We are grateful to Dr. Trimble for her support in recognizing this important area in the history of science (you may learn more about her work by perusing the article, reprinted here, announcing her winning of the Gemant Award for Championing the Social Perspective of Science, offered by the American Institute of Physics). Dr. Trimble received her B.A. from UCLA (in astronomy and physics) and her PhD in astronomy from the California Institute of Technology in 1968, at a time when Cal Tech only admitted women under “exceptional circumstances” (“exceptional” typically meant women admitted with their husbands or students who came with new faculty from other schools). Trimble was admitted without the involvement of a husband or faculty member, coming to the institution on a full Woodrow Wilson Fellowship.
Raffle Winners for the Post-Meeting 2019 Survey
Thank you to all who responded to our Post-Meeting Survey for HSS 2019 in Utrecht. The gift card raffle winners are Paul Mitchell and Katherine Reinhart, chosen randomly from the respondents. Congratulations!
September 2019 issue of Isis (Volume 110, no. 3) published
HSS members may view the table of contents and access articles on our website. In addition to its usual line up of articles, critiques, and reviews (of both books and websites) this issue features a special “Focus” section on computational history and the philosophy of science.
Request for Newsletter Title Suggestions
There has been some talk about giving this Newsletter of ours a catchier, more memorable title that moreover, represents who and what we are as a society. Since it is a newsletter for the people, I thought the people should have a say in what its title should be. So members, do email your suggestions and ideas to me at firstname.lastname@example.org. Anything that arrives by 30 November will be considered. We will put the various suggestions to an internal vote and come up with a shortlist in the January 2020 edition, and let everyone vote on it and reveal the winning title in the April 2020 issue.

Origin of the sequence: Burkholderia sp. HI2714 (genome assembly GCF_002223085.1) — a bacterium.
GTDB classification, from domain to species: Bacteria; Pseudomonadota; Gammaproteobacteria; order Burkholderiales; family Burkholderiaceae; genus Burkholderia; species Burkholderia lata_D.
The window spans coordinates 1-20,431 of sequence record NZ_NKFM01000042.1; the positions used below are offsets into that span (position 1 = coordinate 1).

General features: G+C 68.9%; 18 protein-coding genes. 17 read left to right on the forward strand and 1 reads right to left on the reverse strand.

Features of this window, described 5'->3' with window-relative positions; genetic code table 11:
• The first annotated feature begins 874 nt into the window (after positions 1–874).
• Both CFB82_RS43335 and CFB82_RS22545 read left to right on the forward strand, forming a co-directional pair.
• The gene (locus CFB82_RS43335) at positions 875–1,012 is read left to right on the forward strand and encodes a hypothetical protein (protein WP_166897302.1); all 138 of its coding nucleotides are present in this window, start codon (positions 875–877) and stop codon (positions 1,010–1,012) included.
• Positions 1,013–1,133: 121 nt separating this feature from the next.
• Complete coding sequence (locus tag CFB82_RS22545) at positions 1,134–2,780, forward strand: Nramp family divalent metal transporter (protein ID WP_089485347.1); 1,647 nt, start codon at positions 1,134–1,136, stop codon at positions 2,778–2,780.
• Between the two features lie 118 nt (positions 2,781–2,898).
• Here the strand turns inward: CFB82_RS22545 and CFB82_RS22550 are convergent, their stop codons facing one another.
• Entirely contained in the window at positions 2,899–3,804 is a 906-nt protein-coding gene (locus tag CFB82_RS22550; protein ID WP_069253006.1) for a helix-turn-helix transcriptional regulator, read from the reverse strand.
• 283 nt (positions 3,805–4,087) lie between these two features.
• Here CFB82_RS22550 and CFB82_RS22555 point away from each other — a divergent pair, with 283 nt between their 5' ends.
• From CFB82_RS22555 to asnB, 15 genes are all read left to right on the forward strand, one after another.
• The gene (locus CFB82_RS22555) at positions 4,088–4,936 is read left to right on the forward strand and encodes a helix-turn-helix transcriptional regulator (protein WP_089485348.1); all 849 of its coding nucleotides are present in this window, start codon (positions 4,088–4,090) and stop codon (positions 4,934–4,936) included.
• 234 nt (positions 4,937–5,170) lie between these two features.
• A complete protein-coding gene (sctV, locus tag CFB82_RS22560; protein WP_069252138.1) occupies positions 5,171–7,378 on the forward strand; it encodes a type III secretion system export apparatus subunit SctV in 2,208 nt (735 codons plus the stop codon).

HSS and SHOT
By Jay Malone
HSS members may recall the short survey that we sent out in May, asking members to list the groups with which you would like more interaction. The top choice, by far, was SHOT, followed by the Society for Social Studies of Science, American Historical Association, the British Society for the History of Science, and PSA. Council has been urging me to coordinate more meetings with SHOT and the survey reaffirmed that HSS members wish for that association, as well. So I am looking forward to the co-located meetings with SHOT in New Orleans next year 7–11 October and then, again, in Mérida, Mexico in November of 2021 (exact dates to be determined).
I am also happy to announce that I have learned from past co-located meetings and that history will not be repeating itself… I hope. Long-time members may recall that the last time we met in New Orleans was in 1994, a joint meeting with PSA and 4S. The hotel, a property with some challenges, was in a sketchy part of town and several members told me years later that they did not feel safe at night. For 2020, we will be in the Sheraton on Canal Street, in the middle of the tourist district and a block away from the French Quarter. Safety is my number one concern for our conferences and this location meets that concern (the weather gods permitting). Incidentally, members may be interested in learning that one web site ranked Mérida, a place I did not know existed before last year, as the 25th safest city in the world.